is this the normal way that Linux expresses foreign language characters?
AFAIK yes, i had similar problems with irssi (irc client), i couldn't use accented vowels and some special characters like "", and either displayed correctly when someone else typed them, so i had to change and add that es_ES@euro on that file.

Although the location of the file is not the same, the file itself should be the same, try a locate on i18n and see.
 
Old 08-06-2004, 03:39 PM   #5
wipe
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In the XMMS Preferences window, Fonts tab, you must select fonts that have the characters you wish to see. If you play files whose names are encoded in UTF8 (Unicode), you should also put a tick in the "Use fontsets" box. These measures don't cover the whole program - some i18n work remains to be done.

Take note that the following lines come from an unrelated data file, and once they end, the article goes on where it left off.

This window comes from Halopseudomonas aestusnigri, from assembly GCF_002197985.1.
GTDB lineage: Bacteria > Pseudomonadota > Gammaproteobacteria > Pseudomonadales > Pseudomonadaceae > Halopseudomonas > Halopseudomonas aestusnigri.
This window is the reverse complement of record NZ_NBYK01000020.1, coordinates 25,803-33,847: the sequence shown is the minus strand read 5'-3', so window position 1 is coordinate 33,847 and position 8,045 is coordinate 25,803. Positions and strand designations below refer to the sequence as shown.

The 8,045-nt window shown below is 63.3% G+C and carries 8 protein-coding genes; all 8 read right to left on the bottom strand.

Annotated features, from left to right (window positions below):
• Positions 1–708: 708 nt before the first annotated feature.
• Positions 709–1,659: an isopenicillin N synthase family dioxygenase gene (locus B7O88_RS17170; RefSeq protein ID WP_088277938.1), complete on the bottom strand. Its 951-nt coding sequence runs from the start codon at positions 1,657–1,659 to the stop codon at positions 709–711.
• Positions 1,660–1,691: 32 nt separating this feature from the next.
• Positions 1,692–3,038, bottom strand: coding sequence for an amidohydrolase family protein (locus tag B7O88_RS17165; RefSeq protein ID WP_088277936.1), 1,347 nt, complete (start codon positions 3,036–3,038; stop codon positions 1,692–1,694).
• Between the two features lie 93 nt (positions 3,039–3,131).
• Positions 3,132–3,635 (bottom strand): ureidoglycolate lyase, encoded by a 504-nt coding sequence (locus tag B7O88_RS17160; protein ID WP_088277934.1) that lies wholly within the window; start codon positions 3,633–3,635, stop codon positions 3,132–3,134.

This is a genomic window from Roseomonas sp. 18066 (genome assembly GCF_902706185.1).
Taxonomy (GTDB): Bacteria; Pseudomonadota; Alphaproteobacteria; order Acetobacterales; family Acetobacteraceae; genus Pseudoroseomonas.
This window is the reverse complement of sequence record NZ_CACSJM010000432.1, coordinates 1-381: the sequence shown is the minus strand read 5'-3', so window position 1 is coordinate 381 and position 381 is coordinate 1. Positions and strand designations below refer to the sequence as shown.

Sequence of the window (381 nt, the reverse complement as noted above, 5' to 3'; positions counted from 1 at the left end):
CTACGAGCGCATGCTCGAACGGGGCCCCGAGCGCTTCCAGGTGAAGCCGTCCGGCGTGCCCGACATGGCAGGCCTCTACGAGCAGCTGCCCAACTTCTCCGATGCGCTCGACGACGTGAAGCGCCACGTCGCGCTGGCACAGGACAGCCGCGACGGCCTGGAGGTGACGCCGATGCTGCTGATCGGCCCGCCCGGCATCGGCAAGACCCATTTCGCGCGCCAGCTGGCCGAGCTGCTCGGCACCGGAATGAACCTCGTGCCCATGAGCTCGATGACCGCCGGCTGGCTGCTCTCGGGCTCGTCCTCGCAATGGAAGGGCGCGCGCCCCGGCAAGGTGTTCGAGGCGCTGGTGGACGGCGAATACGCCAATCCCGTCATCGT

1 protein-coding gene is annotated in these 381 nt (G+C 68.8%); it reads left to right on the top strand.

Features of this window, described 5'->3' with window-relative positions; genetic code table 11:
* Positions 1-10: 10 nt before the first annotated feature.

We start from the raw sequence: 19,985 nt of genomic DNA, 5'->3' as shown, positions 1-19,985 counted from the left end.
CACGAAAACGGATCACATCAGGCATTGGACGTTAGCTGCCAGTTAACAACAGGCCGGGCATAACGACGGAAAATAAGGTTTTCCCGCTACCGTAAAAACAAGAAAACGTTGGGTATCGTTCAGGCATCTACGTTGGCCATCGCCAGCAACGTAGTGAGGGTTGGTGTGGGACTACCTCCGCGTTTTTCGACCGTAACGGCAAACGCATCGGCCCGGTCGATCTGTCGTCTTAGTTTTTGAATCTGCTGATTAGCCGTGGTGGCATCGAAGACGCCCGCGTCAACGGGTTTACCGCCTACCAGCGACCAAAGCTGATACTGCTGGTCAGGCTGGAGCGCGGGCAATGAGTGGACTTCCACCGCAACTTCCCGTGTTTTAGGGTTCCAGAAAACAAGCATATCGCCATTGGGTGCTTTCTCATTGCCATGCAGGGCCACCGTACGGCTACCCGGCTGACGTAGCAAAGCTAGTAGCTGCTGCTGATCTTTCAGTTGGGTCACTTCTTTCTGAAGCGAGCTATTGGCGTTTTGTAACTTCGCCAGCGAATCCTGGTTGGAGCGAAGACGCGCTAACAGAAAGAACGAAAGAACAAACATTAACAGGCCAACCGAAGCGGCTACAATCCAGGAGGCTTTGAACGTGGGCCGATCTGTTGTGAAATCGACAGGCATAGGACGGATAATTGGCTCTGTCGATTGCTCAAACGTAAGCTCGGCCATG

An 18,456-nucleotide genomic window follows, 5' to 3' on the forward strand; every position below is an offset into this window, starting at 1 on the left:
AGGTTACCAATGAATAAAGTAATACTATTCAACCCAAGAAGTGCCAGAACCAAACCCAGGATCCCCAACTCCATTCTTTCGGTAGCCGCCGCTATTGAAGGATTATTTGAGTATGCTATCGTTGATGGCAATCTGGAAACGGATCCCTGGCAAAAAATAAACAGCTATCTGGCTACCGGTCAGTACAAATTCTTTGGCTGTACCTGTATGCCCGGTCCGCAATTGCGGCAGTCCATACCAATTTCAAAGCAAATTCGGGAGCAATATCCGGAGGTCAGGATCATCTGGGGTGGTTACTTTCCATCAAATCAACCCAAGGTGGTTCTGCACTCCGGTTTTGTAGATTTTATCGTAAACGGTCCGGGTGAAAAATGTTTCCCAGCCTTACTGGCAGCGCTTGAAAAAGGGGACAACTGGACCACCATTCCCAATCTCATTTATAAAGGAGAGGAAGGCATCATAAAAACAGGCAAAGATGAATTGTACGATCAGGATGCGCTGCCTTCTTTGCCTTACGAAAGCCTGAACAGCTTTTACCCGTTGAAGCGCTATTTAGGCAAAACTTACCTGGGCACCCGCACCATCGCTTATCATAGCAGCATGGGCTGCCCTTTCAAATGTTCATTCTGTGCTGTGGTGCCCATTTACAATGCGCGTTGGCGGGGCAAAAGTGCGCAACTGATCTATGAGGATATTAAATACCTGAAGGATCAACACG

The /etc/sysconfig/i18n file is a settings file mainly for the shell (and textmode programs). If the shell shows funky escape sequences in place of non-ASCII characters, it may not support or isn't set up to support the character encoding that is used.

Many people still use language and country specific encodings instead of UTF8 in IRC. It's a pity, since Unicode is a much more advanced system, but both practices have their advantages.

Regards
Simon
 
Old 08-06-2004, 09:57 PM   #6
jrdioko
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This is turning out to be much harder than I thought. Is there any way to figure out what fonts support these characters? Also, I found the i18n file but don't see a "supported" section there.